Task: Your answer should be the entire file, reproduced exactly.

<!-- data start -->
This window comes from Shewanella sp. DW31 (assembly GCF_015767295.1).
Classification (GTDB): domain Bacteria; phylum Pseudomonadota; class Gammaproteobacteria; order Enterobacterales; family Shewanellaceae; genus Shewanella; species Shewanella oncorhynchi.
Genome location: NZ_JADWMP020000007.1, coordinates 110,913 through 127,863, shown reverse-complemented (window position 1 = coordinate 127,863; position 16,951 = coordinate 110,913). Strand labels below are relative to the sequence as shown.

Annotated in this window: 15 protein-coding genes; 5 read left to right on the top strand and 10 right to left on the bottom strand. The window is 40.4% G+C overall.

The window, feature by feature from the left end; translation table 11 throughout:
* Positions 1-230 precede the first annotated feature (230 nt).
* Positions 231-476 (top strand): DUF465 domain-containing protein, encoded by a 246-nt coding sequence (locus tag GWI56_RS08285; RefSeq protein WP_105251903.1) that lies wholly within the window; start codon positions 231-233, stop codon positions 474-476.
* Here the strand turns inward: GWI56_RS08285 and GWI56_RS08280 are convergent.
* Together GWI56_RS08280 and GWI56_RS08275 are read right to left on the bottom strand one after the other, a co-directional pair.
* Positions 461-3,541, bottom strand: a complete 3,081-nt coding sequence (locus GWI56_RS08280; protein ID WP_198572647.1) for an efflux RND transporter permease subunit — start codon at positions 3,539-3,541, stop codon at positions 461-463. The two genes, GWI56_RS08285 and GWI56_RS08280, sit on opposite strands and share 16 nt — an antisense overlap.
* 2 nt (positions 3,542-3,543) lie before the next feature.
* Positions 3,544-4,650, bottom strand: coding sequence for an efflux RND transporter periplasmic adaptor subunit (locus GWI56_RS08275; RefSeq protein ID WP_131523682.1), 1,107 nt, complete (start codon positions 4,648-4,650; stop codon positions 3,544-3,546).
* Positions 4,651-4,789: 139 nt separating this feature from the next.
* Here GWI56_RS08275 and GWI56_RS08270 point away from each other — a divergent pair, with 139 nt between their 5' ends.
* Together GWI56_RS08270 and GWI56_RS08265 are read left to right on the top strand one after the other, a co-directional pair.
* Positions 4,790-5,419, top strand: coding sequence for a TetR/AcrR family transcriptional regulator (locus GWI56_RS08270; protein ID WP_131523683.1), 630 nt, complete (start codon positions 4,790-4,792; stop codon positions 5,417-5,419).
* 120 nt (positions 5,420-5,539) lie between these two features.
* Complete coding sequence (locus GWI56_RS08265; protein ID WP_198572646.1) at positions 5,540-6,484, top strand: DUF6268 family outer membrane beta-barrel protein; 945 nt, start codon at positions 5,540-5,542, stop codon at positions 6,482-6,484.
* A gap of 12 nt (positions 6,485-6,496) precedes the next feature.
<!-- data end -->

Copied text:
This window comes from Shewanella sp. DW31 (assembly GCF_015767295.1).
Classification (GTDB): domain Bacteria; phylum Pseudomonadota; class Gammaproteobacteria; order Enterobacterales; family Shewanellaceae; genus Shewanella; species Shewanella oncorhynchi.
Genome location: NZ_JADWMP020000007.1, coordinates 110,913 through 127,863, shown reverse-complemented (window position 1 = coordinate 127,863; position 16,951 = coordinate 110,913). Strand labels below are relative to the sequence as shown.

Annotated in this window: 15 protein-coding genes; 5 read left to right on the top strand and 10 right to left on the bottom strand. The window is 40.4% G+C overall.

The window, feature by feature from the left end; translation table 11 throughout:
* Positions 1-230 precede the first annotated feature (230 nt).
* Positions 231-476 (top strand): DUF465 domain-containing protein, encoded by a 246-nt coding sequence (locus tag GWI56_RS08285; RefSeq protein WP_105251903.1) that lies wholly within the window; start codon positions 231-233, stop codon positions 474-476.
* Here the strand turns inward: GWI56_RS08285 and GWI56_RS08280 are convergent.
* Together GWI56_RS08280 and GWI56_RS08275 are read right to left on the bottom strand one after the other, a co-directional pair.
* Positions 461-3,541, bottom strand: a complete 3,081-nt coding sequence (locus GWI56_RS08280; protein ID WP_198572647.1) for an efflux RND transporter permease subunit — start codon at positions 3,539-3,541, stop codon at positions 461-463. The two genes, GWI56_RS08285 and GWI56_RS08280, sit on opposite strands and share 16 nt — an antisense overlap.
* 2 nt (positions 3,542-3,543) lie before the next feature.
* Positions 3,544-4,650, bottom strand: coding sequence for an efflux RND transporter periplasmic adaptor subunit (locus GWI56_RS08275; RefSeq protein ID WP_131523682.1), 1,107 nt, complete (start codon positions 4,648-4,650; stop codon positions 3,544-3,546).
* Positions 4,651-4,789: 139 nt separating this feature from the next.
* Here GWI56_RS08275 and GWI56_RS08270 point away from each other — a divergent pair, with 139 nt between their 5' ends.
* Together GWI56_RS08270 and GWI56_RS08265 are read left to right on the top strand one after the other, a co-directional pair.
* Positions 4,790-5,419, top strand: coding sequence for a TetR/AcrR family transcriptional regulator (locus GWI56_RS08270; protein ID WP_131523683.1), 630 nt, complete (start codon positions 4,790-4,792; stop codon positions 5,417-5,419).
* 120 nt (positions 5,420-5,539) lie between these two features.
* Complete coding sequence (locus GWI56_RS08265; protein ID WP_198572646.1) at positions 5,540-6,484, top strand: DUF6268 family outer membrane beta-barrel protein; 945 nt, start codon at positions 5,540-5,542, stop codon at positions 6,482-6,484.
* A gap of 12 nt (positions 6,485-6,496) precedes the next feature.